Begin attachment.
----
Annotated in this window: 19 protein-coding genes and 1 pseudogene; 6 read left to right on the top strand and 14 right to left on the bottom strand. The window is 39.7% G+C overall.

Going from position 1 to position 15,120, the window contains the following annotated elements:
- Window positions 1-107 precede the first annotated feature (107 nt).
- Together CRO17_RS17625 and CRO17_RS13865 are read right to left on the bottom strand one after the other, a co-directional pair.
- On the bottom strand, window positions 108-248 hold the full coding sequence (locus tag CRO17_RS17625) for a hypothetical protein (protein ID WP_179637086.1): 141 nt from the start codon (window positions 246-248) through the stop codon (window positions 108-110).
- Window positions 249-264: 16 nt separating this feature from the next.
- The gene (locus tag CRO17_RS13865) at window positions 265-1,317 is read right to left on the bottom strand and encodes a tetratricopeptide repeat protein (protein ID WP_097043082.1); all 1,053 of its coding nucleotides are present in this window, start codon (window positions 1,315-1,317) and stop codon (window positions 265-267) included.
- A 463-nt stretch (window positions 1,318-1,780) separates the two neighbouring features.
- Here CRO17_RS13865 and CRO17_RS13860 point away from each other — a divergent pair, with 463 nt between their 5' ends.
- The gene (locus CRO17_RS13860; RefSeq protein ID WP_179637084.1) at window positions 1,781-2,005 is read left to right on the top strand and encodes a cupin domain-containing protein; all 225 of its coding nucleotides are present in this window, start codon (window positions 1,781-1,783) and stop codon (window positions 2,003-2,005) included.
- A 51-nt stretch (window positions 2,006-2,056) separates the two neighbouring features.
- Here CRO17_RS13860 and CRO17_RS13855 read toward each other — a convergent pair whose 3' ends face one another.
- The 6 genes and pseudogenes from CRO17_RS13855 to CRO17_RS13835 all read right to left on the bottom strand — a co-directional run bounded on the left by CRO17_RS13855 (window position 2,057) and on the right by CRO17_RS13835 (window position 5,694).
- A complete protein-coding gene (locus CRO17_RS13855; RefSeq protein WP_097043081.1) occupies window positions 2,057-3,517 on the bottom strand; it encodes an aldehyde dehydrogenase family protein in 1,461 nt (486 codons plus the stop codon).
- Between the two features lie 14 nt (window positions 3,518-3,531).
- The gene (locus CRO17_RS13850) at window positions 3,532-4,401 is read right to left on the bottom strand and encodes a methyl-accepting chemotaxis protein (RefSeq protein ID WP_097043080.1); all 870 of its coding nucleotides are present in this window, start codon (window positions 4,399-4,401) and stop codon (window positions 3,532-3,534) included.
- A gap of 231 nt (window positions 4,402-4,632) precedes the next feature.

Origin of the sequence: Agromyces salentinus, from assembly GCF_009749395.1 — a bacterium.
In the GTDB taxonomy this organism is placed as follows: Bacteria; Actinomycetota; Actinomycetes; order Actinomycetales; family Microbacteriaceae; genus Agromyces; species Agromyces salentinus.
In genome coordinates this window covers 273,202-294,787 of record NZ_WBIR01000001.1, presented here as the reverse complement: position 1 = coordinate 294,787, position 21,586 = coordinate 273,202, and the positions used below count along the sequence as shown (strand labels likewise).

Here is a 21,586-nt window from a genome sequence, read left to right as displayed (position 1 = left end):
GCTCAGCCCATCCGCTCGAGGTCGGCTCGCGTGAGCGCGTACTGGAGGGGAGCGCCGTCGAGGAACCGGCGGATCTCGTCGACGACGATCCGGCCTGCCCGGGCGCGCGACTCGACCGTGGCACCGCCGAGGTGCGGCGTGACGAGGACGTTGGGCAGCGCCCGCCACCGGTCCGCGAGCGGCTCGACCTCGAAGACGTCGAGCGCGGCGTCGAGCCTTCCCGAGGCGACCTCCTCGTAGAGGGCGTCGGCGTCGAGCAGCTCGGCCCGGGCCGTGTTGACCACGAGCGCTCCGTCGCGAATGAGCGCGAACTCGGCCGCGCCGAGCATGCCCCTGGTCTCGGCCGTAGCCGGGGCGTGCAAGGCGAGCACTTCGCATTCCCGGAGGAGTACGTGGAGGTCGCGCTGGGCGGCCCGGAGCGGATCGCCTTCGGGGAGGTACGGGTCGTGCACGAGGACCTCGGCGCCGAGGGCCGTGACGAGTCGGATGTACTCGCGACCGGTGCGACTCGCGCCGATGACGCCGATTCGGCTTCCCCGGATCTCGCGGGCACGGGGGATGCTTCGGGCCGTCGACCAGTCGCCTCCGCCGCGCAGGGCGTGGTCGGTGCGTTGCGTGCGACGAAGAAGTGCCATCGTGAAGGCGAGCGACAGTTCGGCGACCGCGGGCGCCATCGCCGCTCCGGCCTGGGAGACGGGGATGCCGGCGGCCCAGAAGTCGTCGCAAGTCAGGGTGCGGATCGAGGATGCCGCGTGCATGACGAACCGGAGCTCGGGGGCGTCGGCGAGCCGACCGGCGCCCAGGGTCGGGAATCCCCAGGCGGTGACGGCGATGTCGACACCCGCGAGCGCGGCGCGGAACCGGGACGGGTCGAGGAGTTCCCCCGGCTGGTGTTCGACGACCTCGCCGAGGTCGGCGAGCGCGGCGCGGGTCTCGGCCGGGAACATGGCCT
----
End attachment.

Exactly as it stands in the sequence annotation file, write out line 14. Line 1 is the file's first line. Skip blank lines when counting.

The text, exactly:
- A complete protein-coding gene (locus CRO17_RS13855; RefSeq protein WP_097043081.1) occupies window positions 2,057-3,517 on the bottom strand; it encodes an aldehyde dehydrogenase family protein in 1,461 nt (486 codons plus the stop codon).